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It was warm enough for the critters to be out again this week.  Just when I thought it was safe to put my foot down anywhere I pleased, I nearly stepped on a moccasin.  That’s him slinking back in his hole.  We also saw a western slimy salamander (plethodon albagula?) under some storm debris, which was subsequently replaced.

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Hopefully the warm weather holds out, but the forecast says the bottom may drop out on Friday.  We’ll see!

Until next week, see you on the outcrop!

 

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Statemap Field Blog Nov. 25-27, 2013

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Hello all!

A cold rain on Monday was freezing on the trees, so we explored some of the many undeveloped road networks in Fairfield Bay, especially along Dave Creek and down to the lake on the east side of the map.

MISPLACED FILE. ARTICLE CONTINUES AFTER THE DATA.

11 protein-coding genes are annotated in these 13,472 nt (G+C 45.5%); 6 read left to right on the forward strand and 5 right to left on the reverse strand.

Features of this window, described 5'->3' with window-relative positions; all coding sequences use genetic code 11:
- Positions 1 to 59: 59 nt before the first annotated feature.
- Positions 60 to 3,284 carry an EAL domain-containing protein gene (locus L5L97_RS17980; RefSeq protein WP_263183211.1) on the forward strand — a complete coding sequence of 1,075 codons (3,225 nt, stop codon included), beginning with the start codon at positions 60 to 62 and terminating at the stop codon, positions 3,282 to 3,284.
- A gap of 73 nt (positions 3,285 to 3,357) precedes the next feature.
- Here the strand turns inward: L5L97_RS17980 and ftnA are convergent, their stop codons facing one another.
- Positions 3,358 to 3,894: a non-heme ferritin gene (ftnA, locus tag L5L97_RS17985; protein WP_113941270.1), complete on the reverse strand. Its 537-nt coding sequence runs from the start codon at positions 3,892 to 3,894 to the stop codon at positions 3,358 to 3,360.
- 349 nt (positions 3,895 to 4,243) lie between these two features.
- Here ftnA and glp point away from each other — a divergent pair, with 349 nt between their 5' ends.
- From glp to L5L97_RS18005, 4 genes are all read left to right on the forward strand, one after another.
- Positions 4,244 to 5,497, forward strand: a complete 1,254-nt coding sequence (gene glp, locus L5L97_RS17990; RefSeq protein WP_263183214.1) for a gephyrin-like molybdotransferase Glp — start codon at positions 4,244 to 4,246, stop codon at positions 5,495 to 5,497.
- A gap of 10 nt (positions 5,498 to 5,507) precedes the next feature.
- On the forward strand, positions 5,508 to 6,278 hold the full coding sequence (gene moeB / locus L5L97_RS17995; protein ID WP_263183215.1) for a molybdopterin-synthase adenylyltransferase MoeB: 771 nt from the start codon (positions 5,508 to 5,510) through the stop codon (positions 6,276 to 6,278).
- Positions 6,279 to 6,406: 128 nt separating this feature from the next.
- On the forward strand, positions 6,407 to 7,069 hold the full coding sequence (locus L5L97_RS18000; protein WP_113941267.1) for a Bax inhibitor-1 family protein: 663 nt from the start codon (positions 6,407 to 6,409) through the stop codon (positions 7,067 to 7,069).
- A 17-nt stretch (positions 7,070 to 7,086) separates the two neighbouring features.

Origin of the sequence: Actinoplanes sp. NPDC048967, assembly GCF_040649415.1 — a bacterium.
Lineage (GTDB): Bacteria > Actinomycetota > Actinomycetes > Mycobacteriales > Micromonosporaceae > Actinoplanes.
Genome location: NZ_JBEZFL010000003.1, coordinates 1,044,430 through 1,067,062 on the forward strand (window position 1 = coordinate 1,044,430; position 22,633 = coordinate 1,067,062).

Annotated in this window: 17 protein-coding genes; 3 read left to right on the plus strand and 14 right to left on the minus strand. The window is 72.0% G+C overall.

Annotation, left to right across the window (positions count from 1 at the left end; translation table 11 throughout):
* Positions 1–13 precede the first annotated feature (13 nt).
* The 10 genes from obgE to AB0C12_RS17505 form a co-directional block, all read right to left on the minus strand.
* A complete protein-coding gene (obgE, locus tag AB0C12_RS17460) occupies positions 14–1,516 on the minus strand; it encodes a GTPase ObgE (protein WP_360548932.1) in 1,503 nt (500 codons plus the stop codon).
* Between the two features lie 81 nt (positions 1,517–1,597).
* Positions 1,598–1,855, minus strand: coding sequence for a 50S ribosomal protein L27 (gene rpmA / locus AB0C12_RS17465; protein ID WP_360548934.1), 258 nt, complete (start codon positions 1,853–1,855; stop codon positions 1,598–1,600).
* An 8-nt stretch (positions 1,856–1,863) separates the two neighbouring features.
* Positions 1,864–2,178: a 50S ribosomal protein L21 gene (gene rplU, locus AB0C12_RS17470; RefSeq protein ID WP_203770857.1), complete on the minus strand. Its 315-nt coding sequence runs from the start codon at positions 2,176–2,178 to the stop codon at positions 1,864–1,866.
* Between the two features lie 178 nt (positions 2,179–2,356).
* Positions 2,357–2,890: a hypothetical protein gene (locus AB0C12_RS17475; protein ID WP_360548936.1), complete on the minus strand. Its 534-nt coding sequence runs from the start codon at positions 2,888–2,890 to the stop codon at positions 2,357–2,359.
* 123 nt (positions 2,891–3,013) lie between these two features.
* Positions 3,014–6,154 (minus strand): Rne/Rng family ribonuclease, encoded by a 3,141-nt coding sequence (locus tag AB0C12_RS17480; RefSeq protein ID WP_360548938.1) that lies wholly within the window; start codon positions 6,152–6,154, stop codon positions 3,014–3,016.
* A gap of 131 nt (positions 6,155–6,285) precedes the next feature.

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Not quite sure what we’re in here, but there is a calcareous sandstone massive not too far above lake level which could indicate that we’re still in the Witts Springs even though this is south of the lineation along the Middle Fork.  We’re getting a lot of strong southerly dips along the north edge of the lake which indicate there is a fault along that lineation, unfortunately the lake covers it.  Too bad this detailed geologic mapping was not done prior to 1963!

Tuesday we finished up the upper end of Big Branch.  The ice was still on the branches when we started, but soon began to melt which made it seem like it was raining again until about noon.

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At first, we thought we were finding additional Witts Springs/Cane Hill contacts, which was surprising since we were so far above where we had them downstream last week.  But we definitely had a thin-bedded sandstone that was shaly near the top beneath a classic basal Witts Springs sandstone.